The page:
Understanding Investing

Prepare for Economic Changes with a Broader Allocation

Learn how a diversified portfolio can be prepared for a number of economic scenarios.

A portfolio mix that combines both traditional and nontraditional asset classes – such as TIPS and commodities – may be better positioned for a number of potential economic and inflationary scenarios.

What this chart shows
Stocks, bonds and cash, which form the core of many diversified portfolios, generally add value in some economic scenarios. In higher inflationary environments, assets such as emerging market securities, commodities and Treasury Inflation-Protected Securities (TIPS) may perform better.

What it means for investors
Rounding out a core portfolio with nontraditional and real (inflation-hedging) assets can help investors participate in a broader range of economic environments while also managing volatility, which is particularly important in uncertain economic times.

economic changes chart

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Disclosures

All investments contain risk and may lose value. Equities may decline in value due to both real and perceived general market, economic and industry conditions. Investing in the bond market is subject to risks, including market, interest rate, issuer, credit, inflation risk, and liquidity risk. The value of most bonds and bond strategies are impacted by changes in interest rates. Bonds and bond strategies with longer durations tend to be more sensitive and volatile than those with shorter durations; bond prices generally fall as interest rates rise, and the current low interest rate environment increases this risk. Current reductions in bond counterparty capacity may contribute to decreased market liquidity and increased price volatility. Bond investments may be worth more or less than the original cost when redeemed. High yield, lower-rated securities involve greater risk than higher-rated securities; portfolios that invest in them may be subject to greater levels of credit and liquidity risk than portfolios that do not. Inflation-linked bonds (ILBs) issued by a government are fixed income securities whose principal value is periodically adjusted according to the rate of inflation; ILBs decline in value when real interest rates rise. Treasury Inflation-Protected Securities (TIPS) are ILBs issued by the U.S. government. Commodities contain heightened risk, including market, political, regulatory and natural conditions, and may not be suitable for all investors. The value of real estate and portfolios that invest in real estate may fluctuate due to: losses from casualty or condemnation, changes in local and general economic conditions, supply and demand, interest rates, property tax rates, regulatory limitations on rents, zoning laws, and operating expenses. Investing in foreign-denominated and/or -domiciled securities may involve heightened risk due to currency fluctuations, and economic and political risks, which may be enhanced in emerging markets. Diversification does not ensure against loss.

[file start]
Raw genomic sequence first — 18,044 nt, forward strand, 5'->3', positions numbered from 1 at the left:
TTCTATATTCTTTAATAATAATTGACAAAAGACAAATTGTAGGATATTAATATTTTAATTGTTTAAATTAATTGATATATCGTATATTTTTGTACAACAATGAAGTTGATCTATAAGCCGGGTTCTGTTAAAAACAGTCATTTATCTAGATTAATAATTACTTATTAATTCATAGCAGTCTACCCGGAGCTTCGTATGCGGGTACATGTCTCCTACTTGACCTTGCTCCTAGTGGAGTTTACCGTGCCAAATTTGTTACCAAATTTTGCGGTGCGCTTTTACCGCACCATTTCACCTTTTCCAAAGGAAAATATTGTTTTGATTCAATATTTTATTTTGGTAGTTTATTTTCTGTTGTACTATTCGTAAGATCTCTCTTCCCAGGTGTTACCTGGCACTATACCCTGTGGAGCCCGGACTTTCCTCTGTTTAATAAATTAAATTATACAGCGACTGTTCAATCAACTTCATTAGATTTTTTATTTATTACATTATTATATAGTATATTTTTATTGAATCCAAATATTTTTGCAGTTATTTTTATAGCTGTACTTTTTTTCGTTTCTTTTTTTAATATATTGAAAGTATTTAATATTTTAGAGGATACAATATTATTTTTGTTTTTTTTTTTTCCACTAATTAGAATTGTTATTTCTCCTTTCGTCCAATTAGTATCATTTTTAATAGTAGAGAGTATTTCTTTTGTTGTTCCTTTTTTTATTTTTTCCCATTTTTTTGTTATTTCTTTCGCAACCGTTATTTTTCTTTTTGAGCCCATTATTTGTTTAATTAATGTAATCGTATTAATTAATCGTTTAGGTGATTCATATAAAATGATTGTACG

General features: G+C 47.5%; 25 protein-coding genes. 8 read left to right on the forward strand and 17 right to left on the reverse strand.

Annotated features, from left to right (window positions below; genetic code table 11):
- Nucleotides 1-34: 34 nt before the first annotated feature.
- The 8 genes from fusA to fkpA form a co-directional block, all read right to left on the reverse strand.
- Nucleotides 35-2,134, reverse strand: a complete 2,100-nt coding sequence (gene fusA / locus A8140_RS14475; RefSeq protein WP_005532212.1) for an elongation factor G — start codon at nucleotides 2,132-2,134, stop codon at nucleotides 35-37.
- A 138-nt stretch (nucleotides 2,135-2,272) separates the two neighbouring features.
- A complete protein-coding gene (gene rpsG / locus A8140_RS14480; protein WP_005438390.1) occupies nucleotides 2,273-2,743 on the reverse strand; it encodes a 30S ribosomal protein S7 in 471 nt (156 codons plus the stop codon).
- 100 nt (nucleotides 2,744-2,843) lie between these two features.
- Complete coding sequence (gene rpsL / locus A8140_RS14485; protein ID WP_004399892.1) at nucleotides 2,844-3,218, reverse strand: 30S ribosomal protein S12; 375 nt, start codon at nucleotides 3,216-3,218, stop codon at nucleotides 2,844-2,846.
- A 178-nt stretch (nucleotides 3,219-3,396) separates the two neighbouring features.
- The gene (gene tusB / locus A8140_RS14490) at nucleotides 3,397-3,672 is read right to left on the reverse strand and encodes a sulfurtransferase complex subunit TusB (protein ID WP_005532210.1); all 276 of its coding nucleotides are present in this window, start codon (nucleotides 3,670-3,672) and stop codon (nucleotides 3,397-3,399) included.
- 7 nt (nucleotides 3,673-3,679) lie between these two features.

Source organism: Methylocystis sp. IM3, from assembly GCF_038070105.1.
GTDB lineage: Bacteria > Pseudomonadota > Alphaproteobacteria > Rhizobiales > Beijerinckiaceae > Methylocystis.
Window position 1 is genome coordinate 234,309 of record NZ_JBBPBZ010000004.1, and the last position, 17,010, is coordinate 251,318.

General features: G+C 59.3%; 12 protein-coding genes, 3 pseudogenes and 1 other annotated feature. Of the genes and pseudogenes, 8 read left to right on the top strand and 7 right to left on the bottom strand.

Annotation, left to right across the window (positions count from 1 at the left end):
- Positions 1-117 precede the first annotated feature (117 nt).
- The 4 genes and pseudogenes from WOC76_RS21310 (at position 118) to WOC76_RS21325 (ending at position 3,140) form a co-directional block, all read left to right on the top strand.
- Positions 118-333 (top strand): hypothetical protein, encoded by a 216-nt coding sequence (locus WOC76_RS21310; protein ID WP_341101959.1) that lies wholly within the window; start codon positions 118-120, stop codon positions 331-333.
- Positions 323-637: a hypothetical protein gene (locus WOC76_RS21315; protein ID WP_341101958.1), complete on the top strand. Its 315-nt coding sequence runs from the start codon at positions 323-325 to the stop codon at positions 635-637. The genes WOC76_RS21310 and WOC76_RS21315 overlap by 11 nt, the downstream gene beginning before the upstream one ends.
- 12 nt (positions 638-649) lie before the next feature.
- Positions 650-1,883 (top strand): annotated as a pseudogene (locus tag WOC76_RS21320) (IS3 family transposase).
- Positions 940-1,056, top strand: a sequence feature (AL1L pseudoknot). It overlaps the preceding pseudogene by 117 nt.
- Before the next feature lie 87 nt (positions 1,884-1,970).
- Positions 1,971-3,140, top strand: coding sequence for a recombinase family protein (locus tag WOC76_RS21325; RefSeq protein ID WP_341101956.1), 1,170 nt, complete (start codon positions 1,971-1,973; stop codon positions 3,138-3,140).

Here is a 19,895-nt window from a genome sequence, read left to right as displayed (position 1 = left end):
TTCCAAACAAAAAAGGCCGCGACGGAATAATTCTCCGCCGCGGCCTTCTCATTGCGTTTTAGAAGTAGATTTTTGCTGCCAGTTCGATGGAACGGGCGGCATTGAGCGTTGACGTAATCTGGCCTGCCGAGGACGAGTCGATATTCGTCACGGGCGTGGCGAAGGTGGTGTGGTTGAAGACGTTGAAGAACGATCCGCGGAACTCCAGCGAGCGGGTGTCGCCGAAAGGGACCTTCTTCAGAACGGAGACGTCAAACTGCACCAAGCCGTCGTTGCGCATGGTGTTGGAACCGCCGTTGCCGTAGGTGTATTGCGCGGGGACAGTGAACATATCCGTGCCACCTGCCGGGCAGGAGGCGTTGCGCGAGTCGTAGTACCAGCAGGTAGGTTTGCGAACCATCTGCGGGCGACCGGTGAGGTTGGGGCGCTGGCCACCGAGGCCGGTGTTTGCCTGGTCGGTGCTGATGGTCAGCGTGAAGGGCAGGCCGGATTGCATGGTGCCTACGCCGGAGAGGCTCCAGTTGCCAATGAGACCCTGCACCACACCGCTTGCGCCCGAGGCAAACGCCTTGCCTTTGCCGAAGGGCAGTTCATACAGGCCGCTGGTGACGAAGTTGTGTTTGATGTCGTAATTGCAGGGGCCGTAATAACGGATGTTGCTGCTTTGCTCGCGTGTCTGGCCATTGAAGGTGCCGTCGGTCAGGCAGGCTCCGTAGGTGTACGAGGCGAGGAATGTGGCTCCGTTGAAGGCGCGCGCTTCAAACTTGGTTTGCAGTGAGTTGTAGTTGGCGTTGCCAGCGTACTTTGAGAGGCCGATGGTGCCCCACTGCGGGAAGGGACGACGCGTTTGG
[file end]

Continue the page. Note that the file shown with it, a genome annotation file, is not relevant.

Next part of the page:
This material has been distributed for informational purposes only and should not be considered as investment advice or a recommendation of any particular security, strategy or investment product. No part of this material may be reproduced in any form, or referred to in any other publication, without express written permission. PIMCO is a trademark of Allianz Asset Management of America L.P. in the United States and throughout the world. ©2015